Brazil’s Gullane and Germany’s Eva Group have boarded Luc Marescot’s docu feature “Amazonia, the Green Planet,” one of the most expensive films ever about the Amazon.

Gullane has licensed all rights to Latin America and Portugal to Warner Latin America.

Budgeted at E12 million ($16 million), “Amazonia” originated at Gallic documaker Gedeon Programmes, owned by Millimages, which produced the North Pole-set “The White Planet.” Thierry Ragobert, who helmed “Planet,” will co-direct with Marescot.

Lead producer on “Amazonia” is Biloba Films, which Gedeon set up in 2007 to create theatrical features, and Gullane. Paybox giant Canal Plus and France 2 Cinema provide additional French financing. International rights will be handled by the Eva Group’s Atlas Intl.

Reflecting the latest trends in documaking — a move away from academic voiceover to a more fictional storytelling style — “Amazonia” turns on the fictionalized odyssey of a Capuchin monkey, after a plane crash frees him from his cage in the heart of the Amazon forest.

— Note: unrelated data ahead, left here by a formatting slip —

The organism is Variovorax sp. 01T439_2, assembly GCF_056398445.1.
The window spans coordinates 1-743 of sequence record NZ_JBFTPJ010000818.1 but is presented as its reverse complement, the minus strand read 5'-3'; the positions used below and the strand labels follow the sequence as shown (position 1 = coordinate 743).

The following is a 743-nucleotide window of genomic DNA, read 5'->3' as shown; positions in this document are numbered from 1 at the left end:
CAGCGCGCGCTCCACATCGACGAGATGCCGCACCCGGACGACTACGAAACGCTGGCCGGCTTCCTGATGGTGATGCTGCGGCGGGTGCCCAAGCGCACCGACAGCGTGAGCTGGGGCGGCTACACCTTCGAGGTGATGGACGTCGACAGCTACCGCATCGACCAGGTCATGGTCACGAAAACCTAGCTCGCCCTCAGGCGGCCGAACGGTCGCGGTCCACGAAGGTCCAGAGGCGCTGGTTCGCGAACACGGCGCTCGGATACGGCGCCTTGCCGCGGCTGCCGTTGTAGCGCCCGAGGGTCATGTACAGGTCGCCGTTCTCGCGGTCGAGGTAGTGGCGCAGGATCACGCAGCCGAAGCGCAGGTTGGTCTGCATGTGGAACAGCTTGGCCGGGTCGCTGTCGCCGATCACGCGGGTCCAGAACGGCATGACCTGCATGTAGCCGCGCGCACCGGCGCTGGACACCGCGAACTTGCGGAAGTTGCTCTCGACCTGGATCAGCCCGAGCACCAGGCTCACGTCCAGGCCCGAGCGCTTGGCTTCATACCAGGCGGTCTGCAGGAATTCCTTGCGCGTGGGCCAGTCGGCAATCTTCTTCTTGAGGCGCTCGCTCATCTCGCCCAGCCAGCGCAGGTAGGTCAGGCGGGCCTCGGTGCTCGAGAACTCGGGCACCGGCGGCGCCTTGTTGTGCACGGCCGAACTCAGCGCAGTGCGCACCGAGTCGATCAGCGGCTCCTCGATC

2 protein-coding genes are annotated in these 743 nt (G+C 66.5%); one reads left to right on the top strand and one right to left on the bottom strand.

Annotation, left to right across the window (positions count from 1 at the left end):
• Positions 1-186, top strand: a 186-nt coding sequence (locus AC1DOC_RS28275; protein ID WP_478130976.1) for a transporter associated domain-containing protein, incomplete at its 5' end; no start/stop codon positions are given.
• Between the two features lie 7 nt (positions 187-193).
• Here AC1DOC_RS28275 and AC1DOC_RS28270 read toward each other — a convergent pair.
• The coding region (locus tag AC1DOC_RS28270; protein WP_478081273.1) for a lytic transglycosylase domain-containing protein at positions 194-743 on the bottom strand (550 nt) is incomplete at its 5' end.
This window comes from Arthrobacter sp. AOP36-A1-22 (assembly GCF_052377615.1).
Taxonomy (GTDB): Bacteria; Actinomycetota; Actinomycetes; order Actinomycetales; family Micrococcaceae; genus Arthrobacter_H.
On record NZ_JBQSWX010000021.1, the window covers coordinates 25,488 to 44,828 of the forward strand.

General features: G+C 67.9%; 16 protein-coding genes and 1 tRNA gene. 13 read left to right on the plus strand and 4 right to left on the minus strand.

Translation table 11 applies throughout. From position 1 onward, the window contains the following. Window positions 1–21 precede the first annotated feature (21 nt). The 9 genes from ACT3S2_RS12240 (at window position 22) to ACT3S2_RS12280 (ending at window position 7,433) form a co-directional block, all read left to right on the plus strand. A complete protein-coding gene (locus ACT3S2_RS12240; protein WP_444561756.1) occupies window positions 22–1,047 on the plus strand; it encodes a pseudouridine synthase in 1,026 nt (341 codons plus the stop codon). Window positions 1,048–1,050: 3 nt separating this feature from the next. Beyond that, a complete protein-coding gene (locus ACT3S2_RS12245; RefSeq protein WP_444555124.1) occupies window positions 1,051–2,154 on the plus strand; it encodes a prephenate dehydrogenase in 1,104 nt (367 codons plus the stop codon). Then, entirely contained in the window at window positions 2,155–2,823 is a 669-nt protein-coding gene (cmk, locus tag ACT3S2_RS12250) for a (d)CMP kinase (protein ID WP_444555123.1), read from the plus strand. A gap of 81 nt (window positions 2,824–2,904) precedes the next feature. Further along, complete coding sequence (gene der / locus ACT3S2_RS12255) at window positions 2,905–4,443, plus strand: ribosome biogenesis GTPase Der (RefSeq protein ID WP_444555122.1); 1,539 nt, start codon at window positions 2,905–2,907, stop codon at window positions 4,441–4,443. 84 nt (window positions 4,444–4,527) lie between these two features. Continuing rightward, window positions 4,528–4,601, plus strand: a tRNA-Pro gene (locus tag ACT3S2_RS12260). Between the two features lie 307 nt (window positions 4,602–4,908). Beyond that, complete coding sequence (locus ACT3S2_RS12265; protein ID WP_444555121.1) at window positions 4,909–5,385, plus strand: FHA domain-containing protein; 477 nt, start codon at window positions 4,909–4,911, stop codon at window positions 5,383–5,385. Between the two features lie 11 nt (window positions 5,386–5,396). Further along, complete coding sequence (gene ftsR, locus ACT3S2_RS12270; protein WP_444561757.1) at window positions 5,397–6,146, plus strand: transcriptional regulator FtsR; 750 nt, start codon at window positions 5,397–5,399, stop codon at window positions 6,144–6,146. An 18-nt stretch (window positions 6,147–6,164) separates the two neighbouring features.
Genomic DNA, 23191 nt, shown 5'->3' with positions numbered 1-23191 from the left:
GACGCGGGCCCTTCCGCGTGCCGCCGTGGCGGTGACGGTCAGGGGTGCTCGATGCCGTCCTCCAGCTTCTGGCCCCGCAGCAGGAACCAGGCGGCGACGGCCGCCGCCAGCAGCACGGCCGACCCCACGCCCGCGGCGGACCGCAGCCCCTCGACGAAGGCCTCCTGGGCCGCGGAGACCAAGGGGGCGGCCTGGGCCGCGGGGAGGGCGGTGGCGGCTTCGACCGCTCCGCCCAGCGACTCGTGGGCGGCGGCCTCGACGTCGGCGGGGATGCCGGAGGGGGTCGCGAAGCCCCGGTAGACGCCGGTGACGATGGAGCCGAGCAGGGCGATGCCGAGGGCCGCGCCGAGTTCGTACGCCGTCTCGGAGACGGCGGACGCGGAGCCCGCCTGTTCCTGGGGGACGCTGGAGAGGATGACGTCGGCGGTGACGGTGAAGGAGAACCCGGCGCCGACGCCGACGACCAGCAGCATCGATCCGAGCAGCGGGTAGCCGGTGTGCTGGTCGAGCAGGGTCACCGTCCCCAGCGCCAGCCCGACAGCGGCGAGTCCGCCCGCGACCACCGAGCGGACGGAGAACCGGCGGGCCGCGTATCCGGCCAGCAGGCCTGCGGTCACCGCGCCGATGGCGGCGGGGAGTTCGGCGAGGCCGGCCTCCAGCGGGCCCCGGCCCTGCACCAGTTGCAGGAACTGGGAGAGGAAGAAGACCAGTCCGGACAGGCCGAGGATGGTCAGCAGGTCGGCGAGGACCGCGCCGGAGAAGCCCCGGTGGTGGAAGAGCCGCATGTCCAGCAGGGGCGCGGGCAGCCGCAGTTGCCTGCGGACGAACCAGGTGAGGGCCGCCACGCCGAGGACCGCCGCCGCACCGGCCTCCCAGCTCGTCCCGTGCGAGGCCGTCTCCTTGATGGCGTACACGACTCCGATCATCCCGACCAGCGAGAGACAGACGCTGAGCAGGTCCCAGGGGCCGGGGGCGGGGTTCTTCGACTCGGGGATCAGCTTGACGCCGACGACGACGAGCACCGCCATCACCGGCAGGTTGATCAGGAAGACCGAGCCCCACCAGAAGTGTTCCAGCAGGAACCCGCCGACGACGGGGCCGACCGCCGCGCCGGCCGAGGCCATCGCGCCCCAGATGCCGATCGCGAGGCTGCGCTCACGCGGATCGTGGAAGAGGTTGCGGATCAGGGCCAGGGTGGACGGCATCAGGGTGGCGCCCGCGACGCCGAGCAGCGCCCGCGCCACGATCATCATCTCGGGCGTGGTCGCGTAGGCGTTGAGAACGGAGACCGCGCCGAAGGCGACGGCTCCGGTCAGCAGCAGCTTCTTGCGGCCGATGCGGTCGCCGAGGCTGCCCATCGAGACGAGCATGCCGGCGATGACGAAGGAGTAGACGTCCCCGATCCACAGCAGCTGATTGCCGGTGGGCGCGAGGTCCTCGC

A “fiction documentary,” in the words of Gedeon’s Jean-Pierre Saire, “Amazonia” begins shooting in February with multiple crews mixing 35mm and HD.

“For some things, it’s better to shoot in 35mm, for others in HD,” said Saire.

An area will be fenced off as a “set” and animals will be wrangled through the movie’s set pieces.

“We entered ‘Amazonia’ to move closer to the French documentary tradition represented by Gedeon, and help enroll key Brazilian talent in the project,” Gullane partner Fabiano Gullane said at Cannes.

Gullane has brought in Araquem Alcantara, known for his stunningly precise still photos of Amazon fauna, to advise on camerawork. Pascal Treguy, who handled animal training on “The Fox and the Child,” will be lead wrangler.